We’re fast approaching a key stage of development for the mobile industry: MBB 2020. Rather than describing a type of network and particular point in time, MBB 2020 represents a commercial and solution-led vision of mobile network development over the next five to ten years.
Huawei proposed the ROADS to MBB 2020 vision at the end of 2015, setting out a path of continual evolution for the commercial capabilities of mobile networks, and also the construction process for the network technologies that will support this. Huawei hopes to help operators' keep improving the commercial value of their networks and evolving the connectivity capabilities of their networks to build a future-oriented mobile industry.
CloudRAN is a key support technology for achieving this vision. Huawei will leverage CloudRAN as a strong bridge to link 4G and 5G. How will this and MBB 2020 be achieved? We asked Wang Yufeng, Director of MBB Solution Support Dept., to share with us his view.
Wang Yufeng: The next five years will see dramatic changes in basic connectivity capabilities, and mobile operators will need to expand the scope of their current services and introduce innovative business models to create new revenue streams. With the rapid development of wireless technology, wireless networks can now carry services that they previously couldn’t. This forces us to redefine the business models and target markets of wireless networks. Business models now include Connectivity as a Service, Platform as a Service, and ─ to open network capabilities ─ Infrastructure as a Service. Wireless commercial markets have expanded from Business to Customer (connectivity services for individual users) to Business to Household (B2H) and Business to Business (B2B).
B2H: An interesting fact is the B2H market (including for example family plans with shared data and bundled fixed broadband and mobile services) has the lowest churn rate. User loyalty increases greatly once services extend from an individual user to a household. Mobile operators can offer home broadband access for the B2H market using their wireless networks to increase revenues. These services also provide a solid foundation for providing smart home and home automation services.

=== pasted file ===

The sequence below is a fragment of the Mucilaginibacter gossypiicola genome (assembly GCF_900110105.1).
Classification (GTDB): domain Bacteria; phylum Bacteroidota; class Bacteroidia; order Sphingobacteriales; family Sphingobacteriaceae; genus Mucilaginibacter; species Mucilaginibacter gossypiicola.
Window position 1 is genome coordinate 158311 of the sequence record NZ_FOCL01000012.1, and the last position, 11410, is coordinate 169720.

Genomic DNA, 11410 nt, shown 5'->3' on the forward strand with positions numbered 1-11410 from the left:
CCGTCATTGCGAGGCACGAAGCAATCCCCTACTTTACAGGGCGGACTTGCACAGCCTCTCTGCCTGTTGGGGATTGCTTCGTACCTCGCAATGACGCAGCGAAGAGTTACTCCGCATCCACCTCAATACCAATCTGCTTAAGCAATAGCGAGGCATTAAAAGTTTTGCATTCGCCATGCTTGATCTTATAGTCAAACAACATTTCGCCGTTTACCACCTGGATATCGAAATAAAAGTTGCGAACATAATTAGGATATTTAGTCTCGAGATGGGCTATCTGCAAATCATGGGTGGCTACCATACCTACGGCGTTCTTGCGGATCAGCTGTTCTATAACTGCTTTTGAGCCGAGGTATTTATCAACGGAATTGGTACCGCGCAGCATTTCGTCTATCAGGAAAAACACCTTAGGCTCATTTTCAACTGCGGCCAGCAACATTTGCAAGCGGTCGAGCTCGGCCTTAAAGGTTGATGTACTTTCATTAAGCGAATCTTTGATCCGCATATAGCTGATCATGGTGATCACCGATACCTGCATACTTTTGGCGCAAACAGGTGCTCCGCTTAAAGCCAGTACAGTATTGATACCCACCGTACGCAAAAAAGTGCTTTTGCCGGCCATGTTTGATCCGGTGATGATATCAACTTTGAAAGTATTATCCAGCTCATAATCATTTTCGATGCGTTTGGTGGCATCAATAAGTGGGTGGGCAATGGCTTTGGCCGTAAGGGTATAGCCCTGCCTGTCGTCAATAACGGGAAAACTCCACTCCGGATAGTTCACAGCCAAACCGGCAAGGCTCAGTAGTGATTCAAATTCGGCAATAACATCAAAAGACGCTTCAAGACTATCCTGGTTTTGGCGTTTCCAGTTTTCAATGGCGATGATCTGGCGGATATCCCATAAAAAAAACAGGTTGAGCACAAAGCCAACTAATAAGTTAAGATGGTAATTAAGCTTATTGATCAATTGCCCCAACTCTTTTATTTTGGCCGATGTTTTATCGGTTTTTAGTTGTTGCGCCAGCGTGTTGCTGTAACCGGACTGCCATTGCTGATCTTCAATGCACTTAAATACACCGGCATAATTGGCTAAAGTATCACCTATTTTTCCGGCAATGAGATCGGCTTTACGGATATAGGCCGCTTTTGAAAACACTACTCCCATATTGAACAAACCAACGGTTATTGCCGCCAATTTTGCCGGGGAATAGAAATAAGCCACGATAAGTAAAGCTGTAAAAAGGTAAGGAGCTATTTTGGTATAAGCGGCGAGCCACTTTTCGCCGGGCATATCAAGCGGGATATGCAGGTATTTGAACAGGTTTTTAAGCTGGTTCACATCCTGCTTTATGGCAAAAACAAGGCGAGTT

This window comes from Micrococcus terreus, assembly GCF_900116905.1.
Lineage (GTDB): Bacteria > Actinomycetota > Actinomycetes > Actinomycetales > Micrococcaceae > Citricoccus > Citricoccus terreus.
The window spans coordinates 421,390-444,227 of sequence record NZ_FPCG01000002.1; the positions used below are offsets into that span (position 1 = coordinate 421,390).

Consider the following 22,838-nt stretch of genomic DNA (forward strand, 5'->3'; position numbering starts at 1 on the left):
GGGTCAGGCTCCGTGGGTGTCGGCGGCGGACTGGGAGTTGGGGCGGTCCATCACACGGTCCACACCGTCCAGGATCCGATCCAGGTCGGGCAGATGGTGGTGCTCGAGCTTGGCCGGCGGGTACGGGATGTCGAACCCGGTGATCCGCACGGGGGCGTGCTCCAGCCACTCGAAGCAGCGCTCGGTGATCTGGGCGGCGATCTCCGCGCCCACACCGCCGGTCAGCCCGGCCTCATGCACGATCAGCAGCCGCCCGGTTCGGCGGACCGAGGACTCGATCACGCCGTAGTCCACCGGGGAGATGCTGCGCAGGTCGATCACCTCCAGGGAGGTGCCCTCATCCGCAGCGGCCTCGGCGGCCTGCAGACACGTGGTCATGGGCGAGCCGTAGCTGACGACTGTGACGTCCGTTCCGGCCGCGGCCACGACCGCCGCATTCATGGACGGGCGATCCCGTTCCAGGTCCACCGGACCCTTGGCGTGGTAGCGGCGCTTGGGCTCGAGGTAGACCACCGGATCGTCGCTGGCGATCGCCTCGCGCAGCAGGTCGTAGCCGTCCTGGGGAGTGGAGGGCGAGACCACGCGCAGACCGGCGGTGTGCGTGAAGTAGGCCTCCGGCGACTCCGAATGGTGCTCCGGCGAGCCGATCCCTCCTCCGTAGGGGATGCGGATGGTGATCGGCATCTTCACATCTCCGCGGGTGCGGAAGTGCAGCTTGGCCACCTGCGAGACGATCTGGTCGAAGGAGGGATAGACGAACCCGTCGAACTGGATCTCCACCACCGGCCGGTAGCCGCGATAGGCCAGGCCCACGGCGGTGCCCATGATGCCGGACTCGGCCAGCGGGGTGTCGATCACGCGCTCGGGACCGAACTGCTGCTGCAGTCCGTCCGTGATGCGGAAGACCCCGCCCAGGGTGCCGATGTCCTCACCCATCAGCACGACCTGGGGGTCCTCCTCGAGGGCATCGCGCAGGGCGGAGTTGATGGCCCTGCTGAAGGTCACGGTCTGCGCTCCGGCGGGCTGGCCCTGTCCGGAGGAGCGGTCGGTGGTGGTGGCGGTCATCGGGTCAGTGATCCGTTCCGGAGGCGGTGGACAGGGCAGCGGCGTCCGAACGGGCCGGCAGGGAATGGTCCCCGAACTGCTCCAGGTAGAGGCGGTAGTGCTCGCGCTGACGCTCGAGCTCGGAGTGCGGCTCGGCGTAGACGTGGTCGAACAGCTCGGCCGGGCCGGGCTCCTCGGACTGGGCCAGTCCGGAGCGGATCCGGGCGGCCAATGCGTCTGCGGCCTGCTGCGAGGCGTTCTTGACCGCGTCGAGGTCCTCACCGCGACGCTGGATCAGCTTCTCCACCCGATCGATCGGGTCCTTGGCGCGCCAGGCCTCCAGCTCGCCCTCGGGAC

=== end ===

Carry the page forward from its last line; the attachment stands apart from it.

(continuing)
B2B: The Internet of Things (IoT) is expected to grow into a trillion-dollar market. Operators need to build more IoT networks and leverage Low Power Wide Area (LPWA) technology to increase the share of cellular IoT (CIoT) from its current figure of 6 percent to 50 percent. Operators' wireless networks can also provide services for previously closed but lucrative markets such as public safety. Current wireless networks can meet the needs of specialist applications for high levels of security and quality, and provide wide coverage, low cost, and fast service rollout. B2B services represent a new blue ocean market for operators. Diving into this market will help them increase revenue.
Wang Yufeng: Mobile operators have huge unique advantages in the new business scenarios of home broadband and CIoT.
Home broadband market: Mobile operators can use wireless home broadband access as a way to quickly boost their market share. When it comes to coverage, traditional fixed-line networks are hindered by trenching and deployment difficulties as well as high costs. Mobile broadband (MBB) networks, however, can cover dozens of square kilometres from a single well located base station, with peak speeds of 1 Gbps and high-speed services that average 30 Mbps. According to ITU, the average global cost of FBB exceeds MBB by 1.7 times, which makes it easier to create a wireless home broadband network. MBB enables coverage to be rapidly extended to rural and other areas where FBB coverage is limited, and shortens ROI from six years to two.
CIoT market: Operators have natural advantages in system security, wide area coverage, QoS guarantees, and ecosystem maturity. A good IoT network should meet the following four requirements: 1) Network security; 2) Seamless network coverage; 3) Support for a mature ecosystem; and 4) Affordable terminals. CIoT technology meets these four requirements.
Wireless network technology has innate advantages in security and wide coverage, and it’s easy to accelerate ecosystem maturity and make devices affordable. LPWA is expected to account for 70 percent of the CIoT market by 2020, with up to 2 billion connected devices. LPWA will be vital for enabling operators to increase the number of CIoT devices.
Wang Yufeng: To access these strategic opportunities, mobile operators need to rebuild the commercial capabilities across their entire networks. This will be divided into two steps. First, they need basic capabilities to generate new value and cope with the coming network traffic explosion by eliminating capacity bottlenecks, utilizing spectrum, well-planned base station solutions, innovating, and indoor digitalization – factors unrelated to technology. Second, operators will need to deal with the problem of the generational evolution of network technologies, including strategic positioning and the coexistence of multiple generations of technologies like 3G, 4G, 4.5G, and 5G.
The three types of infrastructure involved in increasing air interface capacity are base stations, spectrum, and indoor digitalization. The formula for air interface capacity is as follows: Network capacity = no. of sites x spatial gain (no. of cells and MIMO etc.) x amount of spectrum. The following methods can thus be used to increase network capacity:
Building more base stations: Crowd sourcing when acquiring new types of sites, such as street light sites and wall sites, to accelerate the deployment of micro base sites and enable precision investment.